Allow actors to improvise the scenes in their own words.
Adapted from Keith Johnstone's Impro, and Freestyle Repertory Theatre
A: Good morning.
B: Good morning.
A: Have a seat.
B: Thank you.
A: I have looked over your resume.
A: I see you worked at Global Inc.
B: Yes. For a number of years.
A: Very impressive.
Here's a jolt that can be conducted within a few minutes and debriefed for a long time to explore different aspects of learning and performance. You can use this jolt with individuals or with groups of any size. And the best thing is that you don't need any supplies or equipment.
To explore the impact of previous learning on present learning.
3 minutes for the activity and at least 10 minutes for debriefing
Memorize these numbers in this sequence:
Use whatever memorization technique that works for you. For example, I wrote down the string of numbers and memorized them as if they were a telephone number: 854-917-61032. Make sure that you memorize the underlined 10 as “ten” and not as “one” and “zero”.
Give instructions to count. Ask participants to say the numbers from one to ten in numerical sequence beginning with “one”. As soon as they completed the task, ask participants to stand up (and remain standing). Pause while participants do this.
Give instructions to say the numbers in alphabetical order. Ask participants to say the numbers from one to ten in alphabetical order (when the numbers are spelled out in English), beginning with “eight”. As soon as they completed the task, ask participants to sit down. You will have to pause for a longer time for participants to complete this task.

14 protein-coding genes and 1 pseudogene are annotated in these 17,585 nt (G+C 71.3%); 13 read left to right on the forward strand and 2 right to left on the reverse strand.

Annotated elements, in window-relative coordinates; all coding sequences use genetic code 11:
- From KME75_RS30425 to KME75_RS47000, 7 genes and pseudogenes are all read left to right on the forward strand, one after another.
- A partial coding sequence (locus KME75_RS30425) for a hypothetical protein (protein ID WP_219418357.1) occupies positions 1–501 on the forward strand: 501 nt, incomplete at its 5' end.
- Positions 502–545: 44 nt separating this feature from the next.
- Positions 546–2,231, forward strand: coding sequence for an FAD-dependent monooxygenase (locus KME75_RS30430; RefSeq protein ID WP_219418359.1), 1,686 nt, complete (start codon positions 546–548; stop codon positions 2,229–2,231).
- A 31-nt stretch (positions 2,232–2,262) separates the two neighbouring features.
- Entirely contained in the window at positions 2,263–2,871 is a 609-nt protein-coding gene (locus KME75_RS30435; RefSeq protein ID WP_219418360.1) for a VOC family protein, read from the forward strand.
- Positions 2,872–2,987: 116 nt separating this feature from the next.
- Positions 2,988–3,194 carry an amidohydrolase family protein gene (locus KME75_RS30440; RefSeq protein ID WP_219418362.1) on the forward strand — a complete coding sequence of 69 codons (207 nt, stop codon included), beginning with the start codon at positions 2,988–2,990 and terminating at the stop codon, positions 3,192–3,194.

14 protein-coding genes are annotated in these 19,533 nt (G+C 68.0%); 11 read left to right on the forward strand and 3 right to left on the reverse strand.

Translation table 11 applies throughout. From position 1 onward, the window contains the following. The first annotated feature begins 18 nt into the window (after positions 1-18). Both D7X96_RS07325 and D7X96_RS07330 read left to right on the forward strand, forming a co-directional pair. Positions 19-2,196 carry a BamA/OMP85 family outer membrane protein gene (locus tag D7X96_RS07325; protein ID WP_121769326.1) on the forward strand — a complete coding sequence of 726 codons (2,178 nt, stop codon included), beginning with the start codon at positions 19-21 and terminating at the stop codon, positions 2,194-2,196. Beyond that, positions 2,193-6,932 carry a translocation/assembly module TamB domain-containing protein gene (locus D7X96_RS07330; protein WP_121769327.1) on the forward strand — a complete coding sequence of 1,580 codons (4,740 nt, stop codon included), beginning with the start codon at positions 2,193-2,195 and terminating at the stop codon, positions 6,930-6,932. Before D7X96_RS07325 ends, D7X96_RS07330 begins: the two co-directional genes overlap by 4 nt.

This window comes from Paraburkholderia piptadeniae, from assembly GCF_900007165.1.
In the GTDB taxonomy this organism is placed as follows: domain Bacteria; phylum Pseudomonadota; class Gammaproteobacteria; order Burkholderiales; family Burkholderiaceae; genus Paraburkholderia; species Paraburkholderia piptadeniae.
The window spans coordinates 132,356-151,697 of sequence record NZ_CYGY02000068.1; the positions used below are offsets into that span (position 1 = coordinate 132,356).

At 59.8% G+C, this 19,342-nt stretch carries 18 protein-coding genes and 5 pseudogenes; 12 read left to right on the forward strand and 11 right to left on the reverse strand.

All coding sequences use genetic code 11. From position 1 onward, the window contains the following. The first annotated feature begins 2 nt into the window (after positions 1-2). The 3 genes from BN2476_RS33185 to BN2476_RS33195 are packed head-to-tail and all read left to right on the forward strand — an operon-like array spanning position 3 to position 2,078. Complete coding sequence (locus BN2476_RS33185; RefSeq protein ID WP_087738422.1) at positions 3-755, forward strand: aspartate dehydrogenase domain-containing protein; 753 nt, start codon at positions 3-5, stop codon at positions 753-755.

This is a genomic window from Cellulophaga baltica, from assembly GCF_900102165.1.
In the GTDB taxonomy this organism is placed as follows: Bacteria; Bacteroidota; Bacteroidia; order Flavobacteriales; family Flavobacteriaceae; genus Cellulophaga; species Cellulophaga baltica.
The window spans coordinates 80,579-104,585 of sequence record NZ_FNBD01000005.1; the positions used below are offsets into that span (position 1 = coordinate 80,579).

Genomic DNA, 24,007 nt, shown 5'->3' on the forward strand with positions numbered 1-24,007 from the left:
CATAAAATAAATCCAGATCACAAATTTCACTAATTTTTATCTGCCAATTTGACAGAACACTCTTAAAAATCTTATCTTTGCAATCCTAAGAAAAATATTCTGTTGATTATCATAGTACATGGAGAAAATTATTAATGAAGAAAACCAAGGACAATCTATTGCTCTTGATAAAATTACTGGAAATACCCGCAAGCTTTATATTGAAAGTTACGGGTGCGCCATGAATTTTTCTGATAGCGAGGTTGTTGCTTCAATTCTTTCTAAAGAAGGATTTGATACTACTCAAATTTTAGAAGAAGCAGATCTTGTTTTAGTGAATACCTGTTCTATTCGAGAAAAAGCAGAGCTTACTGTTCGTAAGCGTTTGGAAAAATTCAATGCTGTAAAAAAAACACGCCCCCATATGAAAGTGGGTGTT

Demonstrate your mastery. Ask participants to sit down. Ask them to listen as you rattle off the ten numbers in alphabetical order. Confess that you spent a lot of time practicing this skill.
Debrief participants. Ask them why they think it took them a longer time to recite the numbers in alphabetical order than in numerical order. Also ask them why they made a lot more mistakes during the second activity. Ask additional questions to drive home these learning points:
What we have already learned interferes with what we are trying to learn afresh.
It is easier to learn something new if we have a blank, beginner's mind. It is difficult to learn something new if we have previously learned a related skill (or knowledge or belief) in a different fashion.